I was working in Africa (in a nominally Christian country) at the time of 9/11. Several of my colleagues, many of whom had higher degrees from North America or Europe, said something along the lines of ‘Perhaps now they will appreciate what they’ve been doing to others.’ Almost all were of the opinion that the US had had something like that coming to them for a long time because of the way in which they had been acting, as though no-one else, their opinions or values counted for anything.

    For example, something that was often cited at the time (and I do not know if it is true) is that after the US embassy in Nairobi was bombed the Americans got their own people out of the wreckage and left the rest of the cleaning up to the Kenyans and the French.

    A common complaint was that US aid agencies moved into an area, ignored what was already on the ground, set up their own system then were displeased when it was not greeted with enthusiasm. Lower key aid provided by Japan, Finland and other countries seemed to be more appreciated.

    I tried to persuade people that many Americans are neither ignorant nor arrogant, but I’m not sure how many I convinced. These are just anecdotes but I certainly got the impression that a massive dose of humility would help with relations between the US and at least that part of Africa.

  3. Well, a lot of this stems from the “this is the greatest nation in the world” attitude (doesn’t that make you cringe?), and just the general way in which people here seem to regard themselves. Not everybody, of course, but certainly a very large proportion.

    Speaking as a Brit in exile, even though I have lived here since 1990, I am still surprised at how often your nationality is emphasised in general daily discourse (e.g. flags everywhere, pledge of alliegiance at the drop of a hat, etc). In England, at least for the 40+ years I lived there, there was very little of that, and far more awareness that there was a whole world out there beyond our shores.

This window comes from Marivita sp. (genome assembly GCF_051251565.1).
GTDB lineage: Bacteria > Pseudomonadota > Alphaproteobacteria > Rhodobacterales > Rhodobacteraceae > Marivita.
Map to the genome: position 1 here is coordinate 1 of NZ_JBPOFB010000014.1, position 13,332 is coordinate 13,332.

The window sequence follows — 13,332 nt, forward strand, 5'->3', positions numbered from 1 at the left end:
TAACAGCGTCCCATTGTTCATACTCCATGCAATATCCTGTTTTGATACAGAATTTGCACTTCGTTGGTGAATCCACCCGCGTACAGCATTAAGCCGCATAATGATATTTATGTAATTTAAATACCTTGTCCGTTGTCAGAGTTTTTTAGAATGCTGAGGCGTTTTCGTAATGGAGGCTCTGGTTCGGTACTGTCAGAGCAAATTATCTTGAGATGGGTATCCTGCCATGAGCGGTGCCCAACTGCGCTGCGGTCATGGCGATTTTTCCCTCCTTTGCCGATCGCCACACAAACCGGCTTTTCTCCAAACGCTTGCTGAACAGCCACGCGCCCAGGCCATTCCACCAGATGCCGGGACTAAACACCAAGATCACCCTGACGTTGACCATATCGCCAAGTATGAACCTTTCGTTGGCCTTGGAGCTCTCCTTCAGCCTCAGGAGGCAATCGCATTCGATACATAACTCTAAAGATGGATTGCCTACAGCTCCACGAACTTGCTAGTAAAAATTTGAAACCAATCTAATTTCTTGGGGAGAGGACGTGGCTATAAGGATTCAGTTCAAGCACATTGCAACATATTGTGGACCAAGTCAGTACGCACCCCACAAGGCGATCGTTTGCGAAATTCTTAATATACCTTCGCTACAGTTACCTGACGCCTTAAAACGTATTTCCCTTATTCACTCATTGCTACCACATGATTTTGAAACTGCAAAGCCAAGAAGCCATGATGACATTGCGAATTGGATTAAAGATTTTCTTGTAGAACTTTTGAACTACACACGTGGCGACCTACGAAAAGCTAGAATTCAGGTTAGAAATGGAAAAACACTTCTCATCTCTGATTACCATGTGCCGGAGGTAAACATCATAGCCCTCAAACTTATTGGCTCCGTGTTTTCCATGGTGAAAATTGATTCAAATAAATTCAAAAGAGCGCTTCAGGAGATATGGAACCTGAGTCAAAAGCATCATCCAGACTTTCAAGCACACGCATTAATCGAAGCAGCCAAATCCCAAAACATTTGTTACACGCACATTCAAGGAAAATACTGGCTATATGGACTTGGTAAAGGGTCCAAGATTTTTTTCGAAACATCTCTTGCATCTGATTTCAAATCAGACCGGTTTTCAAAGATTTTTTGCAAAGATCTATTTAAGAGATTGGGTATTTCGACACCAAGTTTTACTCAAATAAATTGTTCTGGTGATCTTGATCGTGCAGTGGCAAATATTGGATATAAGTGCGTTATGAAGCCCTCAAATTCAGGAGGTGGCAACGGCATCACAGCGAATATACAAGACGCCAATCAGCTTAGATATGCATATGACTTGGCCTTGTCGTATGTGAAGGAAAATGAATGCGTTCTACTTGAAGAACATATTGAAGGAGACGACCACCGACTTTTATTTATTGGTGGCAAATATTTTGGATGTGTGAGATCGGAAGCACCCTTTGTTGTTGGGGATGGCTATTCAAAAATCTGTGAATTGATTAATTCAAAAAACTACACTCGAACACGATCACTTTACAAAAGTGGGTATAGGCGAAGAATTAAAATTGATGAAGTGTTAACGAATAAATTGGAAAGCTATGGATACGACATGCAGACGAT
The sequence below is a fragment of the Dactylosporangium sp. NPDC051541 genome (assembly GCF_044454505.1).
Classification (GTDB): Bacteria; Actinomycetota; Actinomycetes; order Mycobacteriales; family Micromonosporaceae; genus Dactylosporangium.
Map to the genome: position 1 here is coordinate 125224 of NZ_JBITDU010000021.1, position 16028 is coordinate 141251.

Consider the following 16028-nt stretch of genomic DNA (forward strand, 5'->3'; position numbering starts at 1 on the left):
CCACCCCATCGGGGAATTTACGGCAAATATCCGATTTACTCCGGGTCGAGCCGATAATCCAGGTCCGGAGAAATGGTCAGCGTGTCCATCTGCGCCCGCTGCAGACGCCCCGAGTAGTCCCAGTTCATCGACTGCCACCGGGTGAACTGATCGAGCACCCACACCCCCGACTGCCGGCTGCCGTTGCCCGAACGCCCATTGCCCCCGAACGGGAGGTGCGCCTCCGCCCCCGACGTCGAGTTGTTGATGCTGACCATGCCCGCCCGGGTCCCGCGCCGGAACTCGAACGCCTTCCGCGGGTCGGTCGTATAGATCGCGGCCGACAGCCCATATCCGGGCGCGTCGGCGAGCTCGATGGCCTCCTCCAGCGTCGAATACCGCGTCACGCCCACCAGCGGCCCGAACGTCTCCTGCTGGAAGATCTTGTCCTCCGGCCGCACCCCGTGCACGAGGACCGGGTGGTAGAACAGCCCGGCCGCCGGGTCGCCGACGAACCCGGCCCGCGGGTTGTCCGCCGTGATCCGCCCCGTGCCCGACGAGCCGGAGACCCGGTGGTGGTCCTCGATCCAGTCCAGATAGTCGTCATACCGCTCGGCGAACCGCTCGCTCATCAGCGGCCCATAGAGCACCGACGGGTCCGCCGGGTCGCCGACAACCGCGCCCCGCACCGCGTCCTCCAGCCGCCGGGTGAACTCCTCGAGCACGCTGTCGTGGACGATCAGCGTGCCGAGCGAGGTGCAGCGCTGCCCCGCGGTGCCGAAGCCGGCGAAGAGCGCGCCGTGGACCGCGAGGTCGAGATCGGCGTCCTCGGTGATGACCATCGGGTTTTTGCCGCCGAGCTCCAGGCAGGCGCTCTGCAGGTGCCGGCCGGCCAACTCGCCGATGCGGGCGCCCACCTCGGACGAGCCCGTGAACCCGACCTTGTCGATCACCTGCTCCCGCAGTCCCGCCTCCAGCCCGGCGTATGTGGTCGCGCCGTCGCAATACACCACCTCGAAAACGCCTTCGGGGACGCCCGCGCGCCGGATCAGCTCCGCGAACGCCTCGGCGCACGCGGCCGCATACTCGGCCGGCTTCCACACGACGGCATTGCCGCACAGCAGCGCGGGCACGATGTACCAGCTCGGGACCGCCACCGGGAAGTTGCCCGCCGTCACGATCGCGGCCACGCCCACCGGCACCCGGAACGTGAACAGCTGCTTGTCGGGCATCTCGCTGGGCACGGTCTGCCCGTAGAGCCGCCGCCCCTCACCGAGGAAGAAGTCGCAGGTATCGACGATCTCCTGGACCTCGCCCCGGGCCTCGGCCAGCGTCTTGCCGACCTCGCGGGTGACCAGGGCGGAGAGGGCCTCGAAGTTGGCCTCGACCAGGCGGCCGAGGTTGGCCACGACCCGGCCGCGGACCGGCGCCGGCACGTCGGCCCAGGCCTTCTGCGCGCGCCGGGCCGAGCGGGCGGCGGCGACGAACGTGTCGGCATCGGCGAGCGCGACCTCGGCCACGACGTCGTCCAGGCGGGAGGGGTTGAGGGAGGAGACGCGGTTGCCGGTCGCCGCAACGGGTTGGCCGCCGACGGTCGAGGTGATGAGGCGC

Of course, with the current administration and the prevalence of Limbaugh and his ilk, the image that is seen abroad is, to say the least, unfortunate, and one can only hope that the next administration will be able to start a reversal of this rot. This *is* a great country, but not in the jingoistic sense used today, and it deserves far better in the way of leadership. On the other hand, you did manage to vote (more or less) into office both Raygun and Dubya, so there is an immense amount of credulity that needs to be regained.

  4. Richard Simons

    Further to the “this is the greatest nation in the world” attitude, I think everyone should live in a different country for at least 6 months (and I don’t count being overseas in the army or other ‘protected’ environment). Along these lines, I am reminded of a poster I saw advertising a public planning meeting in Britain: “If you think Cambridge is just fine as it is, you’ve obviously never lived anywhere else”, a sentiment that could be applied to anywhere.

Leave a Reply

Your email address will not be published. Required fields are marked *